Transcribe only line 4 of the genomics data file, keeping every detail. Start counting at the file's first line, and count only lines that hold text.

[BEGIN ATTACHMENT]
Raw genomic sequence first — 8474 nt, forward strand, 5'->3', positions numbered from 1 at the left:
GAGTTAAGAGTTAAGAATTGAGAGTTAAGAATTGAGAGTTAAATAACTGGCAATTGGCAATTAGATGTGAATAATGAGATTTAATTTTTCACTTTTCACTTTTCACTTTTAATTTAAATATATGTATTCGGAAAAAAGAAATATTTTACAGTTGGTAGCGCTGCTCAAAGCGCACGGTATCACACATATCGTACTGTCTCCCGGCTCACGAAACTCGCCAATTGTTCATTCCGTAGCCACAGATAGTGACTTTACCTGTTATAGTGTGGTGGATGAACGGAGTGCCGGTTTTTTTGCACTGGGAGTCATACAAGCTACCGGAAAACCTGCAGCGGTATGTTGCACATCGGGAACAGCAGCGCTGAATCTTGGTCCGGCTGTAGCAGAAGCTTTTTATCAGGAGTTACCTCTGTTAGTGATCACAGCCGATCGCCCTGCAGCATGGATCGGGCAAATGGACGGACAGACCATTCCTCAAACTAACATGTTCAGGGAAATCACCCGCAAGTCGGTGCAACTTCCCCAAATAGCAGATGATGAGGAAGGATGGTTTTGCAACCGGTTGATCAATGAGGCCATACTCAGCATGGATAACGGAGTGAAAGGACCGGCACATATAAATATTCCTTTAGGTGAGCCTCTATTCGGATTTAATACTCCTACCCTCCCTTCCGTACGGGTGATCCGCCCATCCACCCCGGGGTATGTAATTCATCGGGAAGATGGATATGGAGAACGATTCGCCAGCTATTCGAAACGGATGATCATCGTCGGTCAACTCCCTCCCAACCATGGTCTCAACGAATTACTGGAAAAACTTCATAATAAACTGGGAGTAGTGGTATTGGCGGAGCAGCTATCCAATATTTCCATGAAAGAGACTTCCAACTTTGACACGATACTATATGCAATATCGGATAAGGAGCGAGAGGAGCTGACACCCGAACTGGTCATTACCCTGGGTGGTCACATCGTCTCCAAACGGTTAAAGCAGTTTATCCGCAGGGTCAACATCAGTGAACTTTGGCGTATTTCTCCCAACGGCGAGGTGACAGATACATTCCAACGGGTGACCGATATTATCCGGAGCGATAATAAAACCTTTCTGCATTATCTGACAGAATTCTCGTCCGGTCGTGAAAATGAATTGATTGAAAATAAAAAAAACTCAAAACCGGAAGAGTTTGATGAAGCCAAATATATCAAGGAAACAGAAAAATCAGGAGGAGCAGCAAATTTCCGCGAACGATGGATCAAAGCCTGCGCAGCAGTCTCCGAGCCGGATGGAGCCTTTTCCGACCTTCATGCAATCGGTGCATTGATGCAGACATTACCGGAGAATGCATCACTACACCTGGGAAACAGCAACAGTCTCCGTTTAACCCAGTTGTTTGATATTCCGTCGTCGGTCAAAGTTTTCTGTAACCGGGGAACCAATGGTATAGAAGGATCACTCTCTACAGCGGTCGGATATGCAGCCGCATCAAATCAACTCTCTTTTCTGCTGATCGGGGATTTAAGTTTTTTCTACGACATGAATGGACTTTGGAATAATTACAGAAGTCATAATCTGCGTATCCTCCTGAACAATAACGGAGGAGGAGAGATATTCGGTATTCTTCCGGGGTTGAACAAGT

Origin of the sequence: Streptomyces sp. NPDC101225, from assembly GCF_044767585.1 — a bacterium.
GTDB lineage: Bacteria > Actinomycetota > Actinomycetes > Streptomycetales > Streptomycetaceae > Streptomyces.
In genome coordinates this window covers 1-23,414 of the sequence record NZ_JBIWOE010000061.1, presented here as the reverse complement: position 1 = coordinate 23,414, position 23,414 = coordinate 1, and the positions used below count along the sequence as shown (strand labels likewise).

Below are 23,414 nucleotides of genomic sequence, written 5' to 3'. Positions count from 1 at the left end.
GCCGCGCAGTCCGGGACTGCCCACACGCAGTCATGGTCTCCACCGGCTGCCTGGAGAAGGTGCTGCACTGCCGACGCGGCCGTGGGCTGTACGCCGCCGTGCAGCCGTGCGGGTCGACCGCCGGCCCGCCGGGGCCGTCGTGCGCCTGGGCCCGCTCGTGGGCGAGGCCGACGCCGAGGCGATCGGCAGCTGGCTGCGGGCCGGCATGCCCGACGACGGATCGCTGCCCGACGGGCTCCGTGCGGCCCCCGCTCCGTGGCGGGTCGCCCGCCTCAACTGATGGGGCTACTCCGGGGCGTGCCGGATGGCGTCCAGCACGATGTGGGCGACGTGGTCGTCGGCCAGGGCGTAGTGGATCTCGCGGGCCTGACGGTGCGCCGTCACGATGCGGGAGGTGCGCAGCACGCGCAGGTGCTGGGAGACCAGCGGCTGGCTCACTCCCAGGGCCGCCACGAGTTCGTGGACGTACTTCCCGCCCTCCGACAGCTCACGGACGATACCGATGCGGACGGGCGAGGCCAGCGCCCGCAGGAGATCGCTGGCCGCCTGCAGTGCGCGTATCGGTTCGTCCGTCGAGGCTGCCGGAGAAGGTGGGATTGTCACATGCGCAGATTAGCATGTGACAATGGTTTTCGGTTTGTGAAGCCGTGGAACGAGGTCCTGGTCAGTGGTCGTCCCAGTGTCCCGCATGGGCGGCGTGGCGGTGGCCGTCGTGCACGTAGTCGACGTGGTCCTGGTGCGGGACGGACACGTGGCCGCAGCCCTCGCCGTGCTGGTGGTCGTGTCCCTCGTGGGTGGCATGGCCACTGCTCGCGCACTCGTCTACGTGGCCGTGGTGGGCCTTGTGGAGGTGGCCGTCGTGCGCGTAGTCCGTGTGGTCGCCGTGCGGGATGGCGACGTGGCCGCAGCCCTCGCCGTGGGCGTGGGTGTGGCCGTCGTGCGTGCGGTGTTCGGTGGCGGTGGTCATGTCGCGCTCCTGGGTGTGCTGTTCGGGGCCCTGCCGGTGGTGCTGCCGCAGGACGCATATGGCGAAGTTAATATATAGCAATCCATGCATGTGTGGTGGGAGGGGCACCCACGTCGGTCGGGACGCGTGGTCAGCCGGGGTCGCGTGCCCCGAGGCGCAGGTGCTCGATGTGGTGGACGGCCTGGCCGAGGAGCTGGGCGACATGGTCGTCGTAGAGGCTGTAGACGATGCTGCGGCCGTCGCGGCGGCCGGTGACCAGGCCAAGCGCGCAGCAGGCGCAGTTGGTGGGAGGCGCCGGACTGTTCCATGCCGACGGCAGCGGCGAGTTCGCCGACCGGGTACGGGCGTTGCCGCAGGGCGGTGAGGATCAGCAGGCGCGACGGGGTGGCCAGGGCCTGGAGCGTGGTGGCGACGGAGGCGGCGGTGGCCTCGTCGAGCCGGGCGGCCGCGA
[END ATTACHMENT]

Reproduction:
GTDB lineage: Bacteria > Actinomycetota > Actinomycetes > Streptomycetales > Streptomycetaceae > Streptomyces.